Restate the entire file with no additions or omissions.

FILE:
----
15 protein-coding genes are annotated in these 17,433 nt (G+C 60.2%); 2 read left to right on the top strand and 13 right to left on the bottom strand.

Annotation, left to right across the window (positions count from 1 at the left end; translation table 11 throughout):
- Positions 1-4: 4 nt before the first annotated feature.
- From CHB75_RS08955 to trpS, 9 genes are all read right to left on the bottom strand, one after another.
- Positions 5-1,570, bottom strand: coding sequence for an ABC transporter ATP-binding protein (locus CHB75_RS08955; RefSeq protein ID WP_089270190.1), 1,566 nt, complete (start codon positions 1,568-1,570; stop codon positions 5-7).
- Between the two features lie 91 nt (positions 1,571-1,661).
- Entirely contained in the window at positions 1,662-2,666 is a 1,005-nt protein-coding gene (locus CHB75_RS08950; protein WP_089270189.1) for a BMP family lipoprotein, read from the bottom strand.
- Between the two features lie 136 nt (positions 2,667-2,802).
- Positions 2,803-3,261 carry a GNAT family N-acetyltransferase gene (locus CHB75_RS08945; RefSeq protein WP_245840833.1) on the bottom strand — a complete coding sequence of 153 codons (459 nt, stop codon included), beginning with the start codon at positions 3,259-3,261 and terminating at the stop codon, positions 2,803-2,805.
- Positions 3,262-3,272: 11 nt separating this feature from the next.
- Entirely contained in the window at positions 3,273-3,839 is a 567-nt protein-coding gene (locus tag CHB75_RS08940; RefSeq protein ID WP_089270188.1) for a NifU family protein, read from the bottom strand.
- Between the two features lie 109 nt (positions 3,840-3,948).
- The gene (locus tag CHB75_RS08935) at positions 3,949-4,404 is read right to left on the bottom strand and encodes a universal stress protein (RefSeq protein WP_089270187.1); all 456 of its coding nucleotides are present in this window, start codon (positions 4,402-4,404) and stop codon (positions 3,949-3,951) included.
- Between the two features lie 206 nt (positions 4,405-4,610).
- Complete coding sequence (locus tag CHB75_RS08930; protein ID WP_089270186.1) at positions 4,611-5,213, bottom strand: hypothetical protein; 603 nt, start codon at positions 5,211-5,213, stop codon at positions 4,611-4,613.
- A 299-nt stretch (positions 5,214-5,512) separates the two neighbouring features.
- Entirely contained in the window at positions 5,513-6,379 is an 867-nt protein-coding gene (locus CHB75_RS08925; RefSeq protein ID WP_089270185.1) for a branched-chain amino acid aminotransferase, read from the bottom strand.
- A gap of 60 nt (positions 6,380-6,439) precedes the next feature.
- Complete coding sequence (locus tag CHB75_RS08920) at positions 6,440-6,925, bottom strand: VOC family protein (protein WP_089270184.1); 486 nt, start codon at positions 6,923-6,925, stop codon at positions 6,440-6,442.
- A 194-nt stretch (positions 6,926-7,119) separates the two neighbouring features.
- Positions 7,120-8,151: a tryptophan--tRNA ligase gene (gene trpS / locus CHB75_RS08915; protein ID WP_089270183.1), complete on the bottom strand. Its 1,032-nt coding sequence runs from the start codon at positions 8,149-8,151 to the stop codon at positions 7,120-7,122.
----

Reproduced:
15 protein-coding genes are annotated in these 17,433 nt (G+C 60.2%); 2 read left to right on the top strand and 13 right to left on the bottom strand.

Annotation, left to right across the window (positions count from 1 at the left end; translation table 11 throughout):
- Positions 1-4: 4 nt before the first annotated feature.
- From CHB75_RS08955 to trpS, 9 genes are all read right to left on the bottom strand, one after another.
- Positions 5-1,570, bottom strand: coding sequence for an ABC transporter ATP-binding protein (locus CHB75_RS08955; RefSeq protein ID WP_089270190.1), 1,566 nt, complete (start codon positions 1,568-1,570; stop codon positions 5-7).
- Between the two features lie 91 nt (positions 1,571-1,661).
- Entirely contained in the window at positions 1,662-2,666 is a 1,005-nt protein-coding gene (locus CHB75_RS08950; protein WP_089270189.1) for a BMP family lipoprotein, read from the bottom strand.
- Between the two features lie 136 nt (positions 2,667-2,802).
- Positions 2,803-3,261 carry a GNAT family N-acetyltransferase gene (locus CHB75_RS08945; RefSeq protein WP_245840833.1) on the bottom strand — a complete coding sequence of 153 codons (459 nt, stop codon included), beginning with the start codon at positions 3,259-3,261 and terminating at the stop codon, positions 2,803-2,805.
- Positions 3,262-3,272: 11 nt separating this feature from the next.
- Entirely contained in the window at positions 3,273-3,839 is a 567-nt protein-coding gene (locus tag CHB75_RS08940; RefSeq protein ID WP_089270188.1) for a NifU family protein, read from the bottom strand.
- Between the two features lie 109 nt (positions 3,840-3,948).
- The gene (locus tag CHB75_RS08935) at positions 3,949-4,404 is read right to left on the bottom strand and encodes a universal stress protein (RefSeq protein WP_089270187.1); all 456 of its coding nucleotides are present in this window, start codon (positions 4,402-4,404) and stop codon (positions 3,949-3,951) included.
- Between the two features lie 206 nt (positions 4,405-4,610).
- Complete coding sequence (locus tag CHB75_RS08930; protein ID WP_089270186.1) at positions 4,611-5,213, bottom strand: hypothetical protein; 603 nt, start codon at positions 5,211-5,213, stop codon at positions 4,611-4,613.
- A 299-nt stretch (positions 5,214-5,512) separates the two neighbouring features.
- Entirely contained in the window at positions 5,513-6,379 is an 867-nt protein-coding gene (locus CHB75_RS08925; RefSeq protein ID WP_089270185.1) for a branched-chain amino acid aminotransferase, read from the bottom strand.
- A gap of 60 nt (positions 6,380-6,439) precedes the next feature.
- Complete coding sequence (locus tag CHB75_RS08920) at positions 6,440-6,925, bottom strand: VOC family protein (protein WP_089270184.1); 486 nt, start codon at positions 6,923-6,925, stop codon at positions 6,440-6,442.
- A 194-nt stretch (positions 6,926-7,119) separates the two neighbouring features.
- Positions 7,120-8,151: a tryptophan--tRNA ligase gene (gene trpS / locus CHB75_RS08915; protein ID WP_089270183.1), complete on the bottom strand. Its 1,032-nt coding sequence runs from the start codon at positions 8,149-8,151 to the stop codon at positions 7,120-7,122.